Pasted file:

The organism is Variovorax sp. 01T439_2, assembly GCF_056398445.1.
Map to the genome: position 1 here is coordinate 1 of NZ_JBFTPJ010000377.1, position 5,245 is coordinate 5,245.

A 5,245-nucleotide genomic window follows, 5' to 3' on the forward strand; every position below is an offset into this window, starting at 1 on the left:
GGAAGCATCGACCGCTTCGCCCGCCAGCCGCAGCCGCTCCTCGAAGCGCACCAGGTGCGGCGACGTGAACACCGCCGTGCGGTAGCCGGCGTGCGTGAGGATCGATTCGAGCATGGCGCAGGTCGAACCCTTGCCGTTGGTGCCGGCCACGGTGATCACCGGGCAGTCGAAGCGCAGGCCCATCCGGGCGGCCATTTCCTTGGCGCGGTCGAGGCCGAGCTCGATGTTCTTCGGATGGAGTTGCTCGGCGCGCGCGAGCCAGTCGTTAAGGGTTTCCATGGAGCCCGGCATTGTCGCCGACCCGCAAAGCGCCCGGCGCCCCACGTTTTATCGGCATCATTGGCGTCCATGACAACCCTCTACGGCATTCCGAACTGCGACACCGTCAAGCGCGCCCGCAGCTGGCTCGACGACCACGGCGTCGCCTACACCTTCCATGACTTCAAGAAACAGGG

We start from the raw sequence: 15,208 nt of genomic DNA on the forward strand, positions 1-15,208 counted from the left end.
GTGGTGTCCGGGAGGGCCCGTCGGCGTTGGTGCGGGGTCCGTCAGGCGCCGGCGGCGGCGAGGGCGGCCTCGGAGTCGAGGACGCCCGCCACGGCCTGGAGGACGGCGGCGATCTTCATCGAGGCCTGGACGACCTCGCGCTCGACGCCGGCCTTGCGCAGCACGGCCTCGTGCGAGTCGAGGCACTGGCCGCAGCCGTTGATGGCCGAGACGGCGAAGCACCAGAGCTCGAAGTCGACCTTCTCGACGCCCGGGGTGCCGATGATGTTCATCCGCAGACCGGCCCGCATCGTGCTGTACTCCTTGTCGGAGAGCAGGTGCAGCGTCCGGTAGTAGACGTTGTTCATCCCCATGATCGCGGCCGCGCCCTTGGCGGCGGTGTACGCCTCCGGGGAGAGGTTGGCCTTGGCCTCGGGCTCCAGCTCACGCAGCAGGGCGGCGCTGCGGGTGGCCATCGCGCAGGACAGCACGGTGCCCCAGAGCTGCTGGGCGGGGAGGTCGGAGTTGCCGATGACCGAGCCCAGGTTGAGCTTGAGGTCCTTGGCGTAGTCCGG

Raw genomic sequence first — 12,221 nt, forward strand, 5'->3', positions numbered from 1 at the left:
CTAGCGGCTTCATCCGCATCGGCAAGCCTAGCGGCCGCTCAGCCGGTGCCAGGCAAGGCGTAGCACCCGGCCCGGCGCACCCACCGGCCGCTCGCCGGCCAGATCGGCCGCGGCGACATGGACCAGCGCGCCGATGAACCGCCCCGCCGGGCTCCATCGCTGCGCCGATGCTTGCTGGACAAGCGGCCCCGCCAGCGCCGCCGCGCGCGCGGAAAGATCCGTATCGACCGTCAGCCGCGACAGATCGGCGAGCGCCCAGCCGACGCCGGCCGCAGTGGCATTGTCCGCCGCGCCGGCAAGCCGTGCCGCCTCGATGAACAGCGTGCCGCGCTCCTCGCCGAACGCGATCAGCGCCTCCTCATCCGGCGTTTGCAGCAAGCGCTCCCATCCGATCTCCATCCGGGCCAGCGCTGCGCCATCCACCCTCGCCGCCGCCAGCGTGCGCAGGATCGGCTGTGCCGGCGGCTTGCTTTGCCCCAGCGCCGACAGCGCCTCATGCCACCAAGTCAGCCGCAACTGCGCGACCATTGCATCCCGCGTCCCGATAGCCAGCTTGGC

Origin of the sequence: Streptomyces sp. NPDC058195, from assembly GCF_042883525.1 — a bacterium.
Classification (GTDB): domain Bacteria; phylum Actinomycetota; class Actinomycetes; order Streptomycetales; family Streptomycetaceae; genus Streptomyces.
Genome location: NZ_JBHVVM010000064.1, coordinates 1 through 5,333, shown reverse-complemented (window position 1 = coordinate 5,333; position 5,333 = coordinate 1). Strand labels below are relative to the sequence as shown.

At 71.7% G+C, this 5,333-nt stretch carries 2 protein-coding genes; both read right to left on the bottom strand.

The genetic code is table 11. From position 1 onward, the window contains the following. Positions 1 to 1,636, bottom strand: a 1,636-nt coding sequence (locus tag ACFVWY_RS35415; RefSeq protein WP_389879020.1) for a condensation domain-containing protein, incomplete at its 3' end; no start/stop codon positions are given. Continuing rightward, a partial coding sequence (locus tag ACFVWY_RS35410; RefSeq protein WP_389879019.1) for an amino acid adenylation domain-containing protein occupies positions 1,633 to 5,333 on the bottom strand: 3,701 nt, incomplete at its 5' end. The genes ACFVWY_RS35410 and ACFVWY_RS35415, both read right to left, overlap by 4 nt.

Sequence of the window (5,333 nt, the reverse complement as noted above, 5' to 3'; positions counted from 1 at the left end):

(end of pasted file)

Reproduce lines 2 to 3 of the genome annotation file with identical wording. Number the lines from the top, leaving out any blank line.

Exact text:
Map to the genome: position 1 here is coordinate 1 of NZ_JBFTPJ010000377.1, position 5,245 is coordinate 5,245.

A 5,245-nucleotide genomic window follows, 5' to 3' on the forward strand; every position below is an offset into this window, starting at 1 on the left: